"I could use a drink."

    "...Uh-huh." Clearly, his father had an opinion on this, but withheld it for now.

    His mother nagged, "Are you sure you don't want something to eat?"

    "I can eat at Keone's."

    She frowned. "Guzma…"

    "Do what you want," his father announced. He stuffed his hands in his jacket pockets and turned for the door, a sure sign that he was uncomfortable. "I can't stop you, can I?"

    No, Guzma thought, you really can't.


    The bar Witt frequented was really the only proper bar on the island. Historically, a small population and an only semi-frequent wave of tourists meant that no market existed for having too many of any kind of establishment: one bar, one malasada shop, one grocery store, one… Of just about everything. Most of the full-service restaurants survived by staying open during select summer months, when tourism was strongest, and the others only managed to stay open year-round by serving alcohol in the out-season to keep locals in attendance.

    So this was really it, unless you wanted to squeeze into a table next to a pack of squalling children in order to drink a watered-down margarita.

    Mele'mele's bar―"Keone's"―had a cluttered interior, including large wooden tiki statues seated on the counters and in corners of the room, bamboo furniture, grassy overhangs, potted jungle plants that brushed against you as you tried to navigate the narrow spaces, and blinking string lights tangled up along the ceiling. It contained every essential element that tourists liked to ooh-and-ahh over before ordering one of those ridiculous cocktails served in a hollowed-out pineapple. Locals didn't much care for the style, finding it tacky and perhaps a little insulting, but the bar had been on the island for as long as anyone could remember, and the owners could depend on Mele'mele's residents to show up, anyway.

    Guzma entered the place behind his father, staying back a comfortable distance and judging the establishment. A number of customers of assorted ages sat slumped over the central countertop, nursing their respective beers. None of them turned upon their entrance; some stared ahead, some flicked their eyes to the television screen broadcasting stats from a competition ongoing in another region. No doubt some of them had placed bets.

    On the other side of the bar, from the hollow of a booth, the two heard a slurring voice call out.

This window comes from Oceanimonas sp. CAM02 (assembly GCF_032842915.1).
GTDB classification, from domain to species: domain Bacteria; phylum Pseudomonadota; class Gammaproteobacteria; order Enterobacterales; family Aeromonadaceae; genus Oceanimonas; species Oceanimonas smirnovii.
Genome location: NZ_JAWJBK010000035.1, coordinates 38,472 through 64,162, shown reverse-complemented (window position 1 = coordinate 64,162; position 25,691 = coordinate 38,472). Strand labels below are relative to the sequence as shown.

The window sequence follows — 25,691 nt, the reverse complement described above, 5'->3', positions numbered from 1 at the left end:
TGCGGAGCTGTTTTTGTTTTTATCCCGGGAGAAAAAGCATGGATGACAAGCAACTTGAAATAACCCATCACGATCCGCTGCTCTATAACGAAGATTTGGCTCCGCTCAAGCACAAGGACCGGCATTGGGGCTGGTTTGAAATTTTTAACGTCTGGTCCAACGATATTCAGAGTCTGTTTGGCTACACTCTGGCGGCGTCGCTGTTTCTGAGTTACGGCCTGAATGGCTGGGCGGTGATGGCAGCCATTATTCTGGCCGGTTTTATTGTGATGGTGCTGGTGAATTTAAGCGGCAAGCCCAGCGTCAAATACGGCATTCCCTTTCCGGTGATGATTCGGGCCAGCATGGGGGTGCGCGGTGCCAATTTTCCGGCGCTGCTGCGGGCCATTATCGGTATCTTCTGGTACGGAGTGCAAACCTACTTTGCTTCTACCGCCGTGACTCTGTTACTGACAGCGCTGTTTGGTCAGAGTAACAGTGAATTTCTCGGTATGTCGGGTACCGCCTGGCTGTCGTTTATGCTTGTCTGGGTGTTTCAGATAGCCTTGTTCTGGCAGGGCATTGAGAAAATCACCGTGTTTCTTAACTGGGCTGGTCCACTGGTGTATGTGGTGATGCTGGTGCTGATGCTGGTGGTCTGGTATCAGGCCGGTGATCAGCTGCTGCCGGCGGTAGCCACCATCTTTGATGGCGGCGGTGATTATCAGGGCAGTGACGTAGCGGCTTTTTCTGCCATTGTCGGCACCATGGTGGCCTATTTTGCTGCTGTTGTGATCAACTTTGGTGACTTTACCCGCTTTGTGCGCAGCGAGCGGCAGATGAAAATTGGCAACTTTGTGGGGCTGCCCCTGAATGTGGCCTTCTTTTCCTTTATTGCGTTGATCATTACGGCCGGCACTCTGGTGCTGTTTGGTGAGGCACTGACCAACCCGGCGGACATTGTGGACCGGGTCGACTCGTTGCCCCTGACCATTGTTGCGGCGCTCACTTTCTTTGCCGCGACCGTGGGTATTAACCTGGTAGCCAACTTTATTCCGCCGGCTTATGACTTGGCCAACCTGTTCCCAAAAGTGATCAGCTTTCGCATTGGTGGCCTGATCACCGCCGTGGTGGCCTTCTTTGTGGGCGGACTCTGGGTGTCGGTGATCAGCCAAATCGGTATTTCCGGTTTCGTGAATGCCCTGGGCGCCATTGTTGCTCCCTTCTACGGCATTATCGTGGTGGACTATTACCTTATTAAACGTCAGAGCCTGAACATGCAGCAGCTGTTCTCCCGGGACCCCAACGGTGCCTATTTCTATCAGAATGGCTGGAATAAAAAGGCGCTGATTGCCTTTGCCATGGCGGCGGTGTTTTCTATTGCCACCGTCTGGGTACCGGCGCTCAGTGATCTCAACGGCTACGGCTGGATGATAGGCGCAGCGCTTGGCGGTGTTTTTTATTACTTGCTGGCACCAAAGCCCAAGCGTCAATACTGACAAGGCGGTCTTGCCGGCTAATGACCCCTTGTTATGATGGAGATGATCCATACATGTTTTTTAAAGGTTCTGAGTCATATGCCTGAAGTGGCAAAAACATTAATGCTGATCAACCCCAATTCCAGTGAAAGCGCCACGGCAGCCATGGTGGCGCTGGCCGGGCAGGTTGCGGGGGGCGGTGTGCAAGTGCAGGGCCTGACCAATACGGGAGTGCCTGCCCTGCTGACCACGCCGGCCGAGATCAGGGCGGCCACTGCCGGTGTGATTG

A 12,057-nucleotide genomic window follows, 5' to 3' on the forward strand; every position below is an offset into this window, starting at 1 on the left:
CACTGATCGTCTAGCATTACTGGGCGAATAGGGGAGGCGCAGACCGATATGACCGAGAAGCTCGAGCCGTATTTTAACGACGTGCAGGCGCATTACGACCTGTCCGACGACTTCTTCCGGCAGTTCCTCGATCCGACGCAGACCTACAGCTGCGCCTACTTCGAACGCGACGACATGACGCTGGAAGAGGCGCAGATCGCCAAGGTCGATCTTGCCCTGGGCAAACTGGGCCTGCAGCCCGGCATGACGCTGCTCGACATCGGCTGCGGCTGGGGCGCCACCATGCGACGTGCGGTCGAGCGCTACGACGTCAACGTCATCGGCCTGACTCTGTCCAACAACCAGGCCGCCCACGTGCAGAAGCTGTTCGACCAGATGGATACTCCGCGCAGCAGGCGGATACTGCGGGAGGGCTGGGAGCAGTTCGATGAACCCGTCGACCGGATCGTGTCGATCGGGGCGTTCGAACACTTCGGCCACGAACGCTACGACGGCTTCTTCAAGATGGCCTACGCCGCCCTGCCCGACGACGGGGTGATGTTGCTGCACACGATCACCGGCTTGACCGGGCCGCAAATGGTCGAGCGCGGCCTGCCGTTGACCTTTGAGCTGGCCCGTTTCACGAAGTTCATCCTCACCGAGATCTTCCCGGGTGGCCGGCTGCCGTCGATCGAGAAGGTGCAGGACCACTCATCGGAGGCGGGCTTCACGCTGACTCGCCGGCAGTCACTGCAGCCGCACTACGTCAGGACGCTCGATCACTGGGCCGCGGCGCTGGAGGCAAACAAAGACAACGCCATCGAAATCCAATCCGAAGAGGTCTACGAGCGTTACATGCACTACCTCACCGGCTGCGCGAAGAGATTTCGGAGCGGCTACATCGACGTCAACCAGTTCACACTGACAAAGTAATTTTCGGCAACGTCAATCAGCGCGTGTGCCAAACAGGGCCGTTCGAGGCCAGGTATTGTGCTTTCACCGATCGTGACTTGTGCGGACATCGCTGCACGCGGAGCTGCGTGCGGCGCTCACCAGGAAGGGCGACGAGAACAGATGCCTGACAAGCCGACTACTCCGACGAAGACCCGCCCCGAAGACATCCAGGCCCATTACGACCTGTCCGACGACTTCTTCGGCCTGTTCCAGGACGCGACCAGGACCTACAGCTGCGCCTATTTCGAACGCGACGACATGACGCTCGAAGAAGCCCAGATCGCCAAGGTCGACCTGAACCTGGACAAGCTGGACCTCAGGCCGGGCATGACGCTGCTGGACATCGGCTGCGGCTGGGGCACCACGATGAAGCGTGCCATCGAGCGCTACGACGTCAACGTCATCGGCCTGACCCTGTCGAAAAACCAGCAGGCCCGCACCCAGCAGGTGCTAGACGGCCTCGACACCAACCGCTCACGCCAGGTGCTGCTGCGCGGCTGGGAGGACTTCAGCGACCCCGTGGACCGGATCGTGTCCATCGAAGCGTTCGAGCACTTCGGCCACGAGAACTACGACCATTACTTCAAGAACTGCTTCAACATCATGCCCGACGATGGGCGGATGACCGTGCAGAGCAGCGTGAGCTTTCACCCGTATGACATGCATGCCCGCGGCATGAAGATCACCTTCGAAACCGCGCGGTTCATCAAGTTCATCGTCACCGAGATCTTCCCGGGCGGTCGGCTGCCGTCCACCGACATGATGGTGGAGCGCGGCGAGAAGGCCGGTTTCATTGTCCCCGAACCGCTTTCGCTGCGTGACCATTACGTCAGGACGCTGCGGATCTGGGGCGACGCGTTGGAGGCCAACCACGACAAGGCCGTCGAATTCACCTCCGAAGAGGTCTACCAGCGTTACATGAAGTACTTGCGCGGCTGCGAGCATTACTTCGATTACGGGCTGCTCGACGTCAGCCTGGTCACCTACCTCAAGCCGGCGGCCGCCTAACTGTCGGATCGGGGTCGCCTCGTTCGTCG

Witt snapped his head in its direction, and the sound of an insistent, open-handed slap on a wooden table followed.


    His father sighed shortly and shuffled towards the racket. "Yeah, yeah."

    Following from behind, Guzma spotted the source of the calls: a man about Witt's age, whom he recognized as a neighbor and resident on the island. The man was of slighter size but firmer muscle than his father, and darker-skinned since he worked in the sun for a living as a contractor. He sat at a corner booth, beckoning them with a wave, and wore a bright yellow shirt, a wispy combover, and an obnoxious, flashy grin. It took a second of flipping through his memory to recall his name: Emmett. That's right. Guzma knew his kids slightly better than the man himself, though they were never his companions (or, to their credit, his adversaries).

    As far as Guzma knew, Emmett did not have his father's pitfalls: he lacked a temper, and had a wife and two children who didn't speak a word against him. He was a cheerful fellow, a happy drunk, the sort kids liked to tease and torment, hoping to someday get a rise out of him (they never did; he was thoroughly unflappable).

    Seeing as the two men had so many differences, tourists might question why Witt and Emmett drank together so habitually. But Alolans understood: you can't be choosy on the islands. They visited the bar on the same nights at the same time, and so, what else can you expect?

    "You got company, Mack?"

    Just when Guzma realized 'Mack' was a nickname for his father, Emmett made a realization of his own.

    "Ho-ly crap." Emmett screwed up his face at them both, examined Guzma a second longer, and yelped, "Is this your boy?" He pushed aside his beer, hobbled quickly to his feet, and marveled at the sight.

    "He's not staying long," Witt answered noncommittally, showing no enthusiasm.